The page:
Joseph Mallord William Turner

Moonlight on River

c.1826

View this artwork by appointment, at Tate Britain's Prints and Drawings Rooms

Artist
Joseph Mallord William Turner 1775–1851
Medium
Gouache and watercolour on paper
Dimensions
Support: 147 x 191 mm
Collection
Tate
Acquisition
Accepted by the nation as part of the Turner Bequest 1856
Reference
D20257
Turner Bequest CCXXI X

Technique and condition

Turner has used the blue wove paper, which he often used in middle life, to great effect in this night-time composition. He painted a mixture of red vermilion and a black pigment over the blue paper to form the dark clouds and some of the water, and used thinner washes of black pigment to suggest the shadowy hill and middle ground. The spots of red pigment mixed with black for the clouds show up clearly in an X-radiograph of the paper, which indicates that the red is vermillion. The blue paper and dark washes surrounding it lend it a purplish tone that is an optical effect of the colours mixed with and around it, and which could wrongly suggest the use of a red lake with an unusual purplish tone instead. Lead white gouache highlights make the moon very bright in contrast to the evening light depicted. The moon also shows up clearly in the X-radiograph, indicating that it is painted in lead white gouache, as is its reflection and the brighter areas of the sky.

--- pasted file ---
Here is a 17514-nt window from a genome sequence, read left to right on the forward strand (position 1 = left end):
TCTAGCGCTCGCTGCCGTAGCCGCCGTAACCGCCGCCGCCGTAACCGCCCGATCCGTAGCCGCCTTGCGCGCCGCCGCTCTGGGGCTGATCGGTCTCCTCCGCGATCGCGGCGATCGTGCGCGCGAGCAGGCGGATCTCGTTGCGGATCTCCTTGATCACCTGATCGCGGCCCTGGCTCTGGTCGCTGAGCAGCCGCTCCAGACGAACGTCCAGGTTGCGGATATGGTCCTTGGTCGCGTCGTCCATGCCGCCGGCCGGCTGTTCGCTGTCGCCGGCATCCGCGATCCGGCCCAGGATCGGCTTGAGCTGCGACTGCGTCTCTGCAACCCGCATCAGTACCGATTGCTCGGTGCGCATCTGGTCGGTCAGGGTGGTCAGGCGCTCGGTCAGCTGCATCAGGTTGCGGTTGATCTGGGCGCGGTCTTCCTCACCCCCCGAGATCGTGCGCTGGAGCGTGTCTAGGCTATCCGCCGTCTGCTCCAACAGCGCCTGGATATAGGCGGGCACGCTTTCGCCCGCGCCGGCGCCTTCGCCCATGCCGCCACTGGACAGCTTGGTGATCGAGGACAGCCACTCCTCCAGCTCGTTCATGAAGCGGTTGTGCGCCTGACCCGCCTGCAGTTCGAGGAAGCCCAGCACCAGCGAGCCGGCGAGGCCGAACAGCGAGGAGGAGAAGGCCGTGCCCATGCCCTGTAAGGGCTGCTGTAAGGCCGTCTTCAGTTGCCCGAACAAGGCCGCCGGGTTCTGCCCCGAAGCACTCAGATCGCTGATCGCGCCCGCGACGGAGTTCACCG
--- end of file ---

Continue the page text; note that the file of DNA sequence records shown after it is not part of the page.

Turner was an early user of lead white in gouache, and by the middle of the nineteenth century other artists were also using it regularly. Lead white in scanty amounts of gum water as Turner used it, can easily discolour to a speckled or solid dark brown when it reacts with hydrogen sulphide gas, a common urban pollutant during the nineteenth century. Here, the gouache is in excellent condition. X-radiography also suggests that the yellow pigment is chrome yellow, which by this time had become Turner’s preferred yellow. It was available in an increasing range of shades, from pale yellow to orange, and finally scarlet by the end of his life. Here he used a mid-toned shade that seems to have been very newly available at this date. The blue pigment, rather little used because the blue paper could be utilised to give the effect of blueness, is probably ultramarine.

Helen Evans
October 2008

Revised by Joyce Townsend
March 2011

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